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6 of 6 people found the following review helpful
The Flight of the Mew Gull
on 18 December 2009
A fantastic book from a wonderful era and period in British history. It's written superbly. Alex Hensahw's accounts of daring do are interesting, intricate in detail and all told with a good sense of humour, even self-afacing at times - which is always a good sign. From his close shaves in racing all the "circuits" around Britain and Ireland, to continental Europe, to his infamous UK-Cape-UK solo flight. Tales of woe how he and his father enjoyed flying together and how their pre-recce of the course and places Alex would eventually fly alone in his historical record, to how much fun and support they gave eachother.
You don't have to be a pilot to read this book (though it might help, Alex never really gets technical but decscribes just enough detail to understand for anyone), how's and why's things were done or why they happened and always leads the reader onto wanting to read on - it's very hard trying to pace yourself with this book as it flows so well and is always entertaining but also, very interesting.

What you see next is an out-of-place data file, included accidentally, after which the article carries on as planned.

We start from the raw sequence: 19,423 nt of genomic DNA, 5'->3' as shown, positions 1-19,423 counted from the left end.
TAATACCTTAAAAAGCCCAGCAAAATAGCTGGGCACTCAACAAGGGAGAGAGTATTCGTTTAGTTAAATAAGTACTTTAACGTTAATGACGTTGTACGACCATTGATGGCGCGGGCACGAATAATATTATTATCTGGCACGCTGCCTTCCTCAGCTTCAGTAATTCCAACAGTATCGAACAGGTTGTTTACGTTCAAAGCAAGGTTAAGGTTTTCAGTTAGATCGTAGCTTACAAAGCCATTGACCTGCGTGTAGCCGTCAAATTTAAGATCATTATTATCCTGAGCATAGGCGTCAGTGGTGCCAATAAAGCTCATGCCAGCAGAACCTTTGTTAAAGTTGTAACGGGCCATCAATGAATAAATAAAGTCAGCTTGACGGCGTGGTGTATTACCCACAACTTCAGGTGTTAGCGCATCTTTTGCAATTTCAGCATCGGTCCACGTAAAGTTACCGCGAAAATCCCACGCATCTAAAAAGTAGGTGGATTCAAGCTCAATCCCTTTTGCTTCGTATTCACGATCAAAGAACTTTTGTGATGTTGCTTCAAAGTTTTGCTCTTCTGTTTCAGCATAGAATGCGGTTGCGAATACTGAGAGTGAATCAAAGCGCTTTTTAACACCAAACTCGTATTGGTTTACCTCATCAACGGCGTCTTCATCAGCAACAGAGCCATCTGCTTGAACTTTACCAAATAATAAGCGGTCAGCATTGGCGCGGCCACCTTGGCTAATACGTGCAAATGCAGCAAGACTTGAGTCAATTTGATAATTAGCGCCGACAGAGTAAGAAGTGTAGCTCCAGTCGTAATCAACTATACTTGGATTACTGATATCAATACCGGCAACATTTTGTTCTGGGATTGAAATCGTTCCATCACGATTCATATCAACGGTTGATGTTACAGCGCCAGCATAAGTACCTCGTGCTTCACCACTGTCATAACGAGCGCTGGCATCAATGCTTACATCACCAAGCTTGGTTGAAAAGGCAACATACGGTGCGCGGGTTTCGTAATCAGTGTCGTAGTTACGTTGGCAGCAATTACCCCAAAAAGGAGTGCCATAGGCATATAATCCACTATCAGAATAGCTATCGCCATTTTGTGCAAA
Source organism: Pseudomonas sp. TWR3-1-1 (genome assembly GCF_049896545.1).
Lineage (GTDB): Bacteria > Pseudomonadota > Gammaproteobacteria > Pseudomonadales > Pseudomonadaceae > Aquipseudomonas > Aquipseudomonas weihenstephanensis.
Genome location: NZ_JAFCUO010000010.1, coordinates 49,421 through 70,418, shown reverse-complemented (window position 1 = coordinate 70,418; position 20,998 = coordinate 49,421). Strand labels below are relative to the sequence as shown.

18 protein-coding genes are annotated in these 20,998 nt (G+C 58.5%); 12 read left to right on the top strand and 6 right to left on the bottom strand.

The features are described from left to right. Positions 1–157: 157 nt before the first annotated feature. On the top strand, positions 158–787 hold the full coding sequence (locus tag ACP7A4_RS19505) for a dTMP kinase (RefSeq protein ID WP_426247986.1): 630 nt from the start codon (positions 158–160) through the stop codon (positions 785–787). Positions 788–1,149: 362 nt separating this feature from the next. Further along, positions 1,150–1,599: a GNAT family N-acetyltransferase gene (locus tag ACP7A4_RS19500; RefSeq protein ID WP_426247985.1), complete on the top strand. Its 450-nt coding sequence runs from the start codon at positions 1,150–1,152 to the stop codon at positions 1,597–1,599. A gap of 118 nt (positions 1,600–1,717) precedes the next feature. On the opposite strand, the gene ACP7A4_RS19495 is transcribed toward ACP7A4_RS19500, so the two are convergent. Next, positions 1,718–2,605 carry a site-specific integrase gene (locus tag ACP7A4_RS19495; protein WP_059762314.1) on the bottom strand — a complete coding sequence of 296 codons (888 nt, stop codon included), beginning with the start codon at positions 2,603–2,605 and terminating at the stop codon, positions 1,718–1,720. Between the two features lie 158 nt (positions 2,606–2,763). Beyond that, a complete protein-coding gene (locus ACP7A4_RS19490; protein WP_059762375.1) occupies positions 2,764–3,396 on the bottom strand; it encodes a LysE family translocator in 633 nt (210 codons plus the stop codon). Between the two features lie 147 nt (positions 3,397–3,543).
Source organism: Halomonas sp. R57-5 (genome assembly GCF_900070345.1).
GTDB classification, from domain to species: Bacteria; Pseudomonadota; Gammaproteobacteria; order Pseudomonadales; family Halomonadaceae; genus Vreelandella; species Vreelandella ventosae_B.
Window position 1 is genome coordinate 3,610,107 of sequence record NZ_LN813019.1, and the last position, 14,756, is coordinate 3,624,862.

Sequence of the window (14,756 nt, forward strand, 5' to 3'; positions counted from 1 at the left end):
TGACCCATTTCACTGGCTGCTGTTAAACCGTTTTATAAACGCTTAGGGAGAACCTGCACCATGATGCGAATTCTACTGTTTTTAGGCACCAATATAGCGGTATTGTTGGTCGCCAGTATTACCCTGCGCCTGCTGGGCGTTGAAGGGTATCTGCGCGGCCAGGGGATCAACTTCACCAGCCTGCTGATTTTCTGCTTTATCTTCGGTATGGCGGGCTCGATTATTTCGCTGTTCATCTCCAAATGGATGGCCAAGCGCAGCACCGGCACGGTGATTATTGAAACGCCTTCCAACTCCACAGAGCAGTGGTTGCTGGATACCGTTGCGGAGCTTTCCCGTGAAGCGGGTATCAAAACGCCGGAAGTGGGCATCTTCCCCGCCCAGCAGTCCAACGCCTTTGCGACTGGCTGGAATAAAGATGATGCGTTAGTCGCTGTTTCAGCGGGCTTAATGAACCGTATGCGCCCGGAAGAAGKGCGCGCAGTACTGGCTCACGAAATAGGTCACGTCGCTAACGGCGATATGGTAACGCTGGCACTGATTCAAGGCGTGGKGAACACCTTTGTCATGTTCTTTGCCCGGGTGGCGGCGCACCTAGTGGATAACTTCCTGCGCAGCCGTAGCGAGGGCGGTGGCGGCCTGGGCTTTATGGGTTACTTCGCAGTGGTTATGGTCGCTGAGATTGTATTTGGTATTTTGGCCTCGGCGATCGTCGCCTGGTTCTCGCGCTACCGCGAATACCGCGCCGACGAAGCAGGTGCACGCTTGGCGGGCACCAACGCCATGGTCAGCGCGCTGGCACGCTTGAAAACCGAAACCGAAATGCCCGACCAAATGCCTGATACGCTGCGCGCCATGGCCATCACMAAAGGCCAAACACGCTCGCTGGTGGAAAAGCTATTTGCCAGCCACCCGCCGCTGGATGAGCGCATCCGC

I don't want to give too much away but it's a great book. I personally have to be disciplined to put it down and save more chapters for later, just so I have something to look forward to reading.
Informative, through the eyes of someone who lived it and was part of that age when good manners cost nothing and were expected yet not stuffy.
Well worth a read, and an interesting insight into the World, pre-WW2.
Get this book, whether it's for yourself, a present - you or it's recipient won't be disappointed!
My only concern is that I can't find anything else Henshaw has written, aside from his later but equally fantastic book, "A sight for a Merlin" - of his exploits as a test pilot for the Spitfire during WW2.